What I learned from it was, when your parents get old, sometimes you have to jump in and make the hard choices. My mother was eighty-three. She didn’t want to do the thinking anymore. So I did it. The folks in the emergency room told me she would have died within the hour, but my call to 911 extended her life six years. That experience was one of the keystones on my way out of Christian Science.

A Reflection of Perfection

By an anonymous Ex-Christian Scientist Group Contributor.

 

I was raised in Christian Science in Canada. We were a rare species! I was a fourth generation Christian Scientist. I recalled this morning, after 38 years, a Sunday school lesson when I was about four years old. In the lesson, the very old teacher explained to me that I was like the reflection from a diamond ring— a reflection of perfection, but not actually there. I feel like I understand the source of a lot of grief over the years now. What a thing to say to a preschooler.

The root cause of many of my problems is the brainwashing I received as a child, and that’s something that I have to remind myself of constantly. I was lucky that I never had to face any serious illnesses as a child. Consequently, I don’t think I really understood radical reliance, although I guess that is what it was. As an adult, it just increasingly became clear to me that I couldn’t measure up to the impossible standards set by the religion. Then I did get sick, and that was the end of it for me. But I think the legacy of constant failure in Christian Science was the thing that hurt me the most as a child. It continues to haunt me as an adult because I often feel that I’m not trying hard enough, not working hard enough–just not enough.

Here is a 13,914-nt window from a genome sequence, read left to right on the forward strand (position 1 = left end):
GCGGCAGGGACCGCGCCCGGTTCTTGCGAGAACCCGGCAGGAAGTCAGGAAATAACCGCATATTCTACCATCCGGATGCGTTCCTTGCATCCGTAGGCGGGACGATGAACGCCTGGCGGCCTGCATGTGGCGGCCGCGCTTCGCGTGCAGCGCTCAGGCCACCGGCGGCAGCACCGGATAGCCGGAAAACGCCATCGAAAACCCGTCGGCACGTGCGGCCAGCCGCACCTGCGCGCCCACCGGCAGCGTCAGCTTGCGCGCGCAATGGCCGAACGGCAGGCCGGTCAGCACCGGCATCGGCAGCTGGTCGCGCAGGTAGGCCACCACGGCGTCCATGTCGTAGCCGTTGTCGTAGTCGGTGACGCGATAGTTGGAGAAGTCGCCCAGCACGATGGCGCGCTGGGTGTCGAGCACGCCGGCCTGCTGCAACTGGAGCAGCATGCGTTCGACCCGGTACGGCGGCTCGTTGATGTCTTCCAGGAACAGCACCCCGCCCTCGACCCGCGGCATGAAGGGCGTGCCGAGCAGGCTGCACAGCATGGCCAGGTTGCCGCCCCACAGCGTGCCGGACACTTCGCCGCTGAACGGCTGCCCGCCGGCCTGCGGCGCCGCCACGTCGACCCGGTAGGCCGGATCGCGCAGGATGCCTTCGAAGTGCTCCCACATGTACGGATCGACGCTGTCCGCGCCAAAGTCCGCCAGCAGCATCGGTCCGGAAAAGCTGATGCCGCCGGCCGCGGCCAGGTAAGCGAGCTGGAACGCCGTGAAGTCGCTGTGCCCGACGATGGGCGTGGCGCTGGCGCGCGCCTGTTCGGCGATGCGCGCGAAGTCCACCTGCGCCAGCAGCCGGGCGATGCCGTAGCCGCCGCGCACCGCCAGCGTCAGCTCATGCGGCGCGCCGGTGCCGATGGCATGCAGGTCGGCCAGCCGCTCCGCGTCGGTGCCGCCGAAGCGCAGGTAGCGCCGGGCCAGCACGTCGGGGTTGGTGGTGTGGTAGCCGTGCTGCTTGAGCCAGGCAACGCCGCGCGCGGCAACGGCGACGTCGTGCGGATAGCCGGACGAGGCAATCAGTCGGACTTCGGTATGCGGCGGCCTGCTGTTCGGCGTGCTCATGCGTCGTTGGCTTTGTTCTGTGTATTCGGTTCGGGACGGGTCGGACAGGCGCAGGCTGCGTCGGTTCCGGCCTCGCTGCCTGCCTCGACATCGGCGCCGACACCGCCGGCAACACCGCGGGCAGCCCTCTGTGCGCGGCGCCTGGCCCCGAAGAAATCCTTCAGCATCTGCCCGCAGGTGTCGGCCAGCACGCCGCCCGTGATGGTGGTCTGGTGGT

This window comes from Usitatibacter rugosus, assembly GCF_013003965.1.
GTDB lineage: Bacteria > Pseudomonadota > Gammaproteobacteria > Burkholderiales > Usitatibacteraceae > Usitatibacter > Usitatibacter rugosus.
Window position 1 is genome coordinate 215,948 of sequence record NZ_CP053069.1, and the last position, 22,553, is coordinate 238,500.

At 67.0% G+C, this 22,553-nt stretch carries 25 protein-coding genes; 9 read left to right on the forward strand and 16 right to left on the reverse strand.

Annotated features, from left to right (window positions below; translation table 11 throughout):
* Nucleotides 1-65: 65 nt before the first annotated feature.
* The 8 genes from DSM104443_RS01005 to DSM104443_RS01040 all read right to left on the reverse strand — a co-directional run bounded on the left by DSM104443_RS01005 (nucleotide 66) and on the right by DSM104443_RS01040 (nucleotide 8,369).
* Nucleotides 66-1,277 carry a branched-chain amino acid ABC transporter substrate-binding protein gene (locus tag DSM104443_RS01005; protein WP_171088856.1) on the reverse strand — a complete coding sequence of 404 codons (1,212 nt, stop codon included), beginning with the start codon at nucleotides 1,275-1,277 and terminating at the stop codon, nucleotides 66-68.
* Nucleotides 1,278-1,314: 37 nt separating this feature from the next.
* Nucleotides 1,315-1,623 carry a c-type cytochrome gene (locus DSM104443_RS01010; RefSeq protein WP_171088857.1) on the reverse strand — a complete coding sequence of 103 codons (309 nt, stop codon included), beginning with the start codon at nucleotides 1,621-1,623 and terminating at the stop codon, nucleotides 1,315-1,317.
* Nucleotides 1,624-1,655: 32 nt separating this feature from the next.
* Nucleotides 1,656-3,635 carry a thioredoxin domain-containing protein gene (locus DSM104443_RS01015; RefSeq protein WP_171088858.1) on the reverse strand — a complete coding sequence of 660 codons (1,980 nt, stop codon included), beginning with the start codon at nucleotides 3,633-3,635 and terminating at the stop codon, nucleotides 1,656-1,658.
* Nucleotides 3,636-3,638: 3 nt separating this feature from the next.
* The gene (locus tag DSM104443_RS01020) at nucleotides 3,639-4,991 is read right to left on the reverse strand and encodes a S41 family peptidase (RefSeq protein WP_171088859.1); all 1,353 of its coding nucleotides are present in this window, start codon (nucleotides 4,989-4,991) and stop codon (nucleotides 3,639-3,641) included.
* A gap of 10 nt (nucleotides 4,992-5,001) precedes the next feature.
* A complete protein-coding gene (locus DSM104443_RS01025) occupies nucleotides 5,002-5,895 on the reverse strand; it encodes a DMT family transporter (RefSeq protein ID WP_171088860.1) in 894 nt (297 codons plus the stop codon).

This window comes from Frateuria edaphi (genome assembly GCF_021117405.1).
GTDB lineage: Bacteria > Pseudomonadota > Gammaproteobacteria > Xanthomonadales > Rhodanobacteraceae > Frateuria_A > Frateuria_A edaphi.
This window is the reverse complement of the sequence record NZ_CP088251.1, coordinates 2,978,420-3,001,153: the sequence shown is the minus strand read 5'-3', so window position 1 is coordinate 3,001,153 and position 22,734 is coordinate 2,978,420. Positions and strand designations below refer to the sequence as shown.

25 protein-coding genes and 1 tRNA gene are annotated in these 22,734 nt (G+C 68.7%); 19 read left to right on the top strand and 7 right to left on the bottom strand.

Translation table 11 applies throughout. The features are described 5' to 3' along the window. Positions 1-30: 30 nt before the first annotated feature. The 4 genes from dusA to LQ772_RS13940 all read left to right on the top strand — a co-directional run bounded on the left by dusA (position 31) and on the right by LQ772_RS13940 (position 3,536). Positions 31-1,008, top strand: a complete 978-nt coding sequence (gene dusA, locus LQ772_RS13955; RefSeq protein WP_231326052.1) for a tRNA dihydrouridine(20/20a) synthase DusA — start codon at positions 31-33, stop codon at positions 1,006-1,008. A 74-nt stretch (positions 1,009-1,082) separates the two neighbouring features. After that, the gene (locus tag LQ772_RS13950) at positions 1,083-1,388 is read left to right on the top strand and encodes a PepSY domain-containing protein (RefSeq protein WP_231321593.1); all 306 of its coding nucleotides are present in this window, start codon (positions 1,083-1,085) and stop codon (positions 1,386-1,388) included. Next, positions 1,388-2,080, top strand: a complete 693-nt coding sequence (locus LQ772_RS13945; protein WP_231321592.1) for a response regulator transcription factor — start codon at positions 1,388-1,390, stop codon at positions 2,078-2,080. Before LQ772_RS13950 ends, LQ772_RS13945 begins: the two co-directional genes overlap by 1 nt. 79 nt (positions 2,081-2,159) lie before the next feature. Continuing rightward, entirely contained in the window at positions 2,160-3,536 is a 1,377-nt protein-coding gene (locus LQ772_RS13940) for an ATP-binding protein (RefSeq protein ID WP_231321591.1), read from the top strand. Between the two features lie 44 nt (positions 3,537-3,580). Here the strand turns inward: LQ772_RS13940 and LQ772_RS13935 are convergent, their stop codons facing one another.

As I was thinking about leaving the religion, I had been living with undiagnosed adult onset asthma for about a year. I was blue for that entire year—I couldn’t make it up a flight of stairs. Yet, I kept praying–waiting for my ‘thought to clear.’ My first puff of a rescue inhaler convinced me to leave Christian Science. The little blue inhaler that allowed me to function was a revelation, as was the fact that the doctor I saw was so matter-of-fact about it. It was the first time in my life that someone had acknowledged an ailment, and did not expect me to feel like I had brought it on myself for some unknown infraction.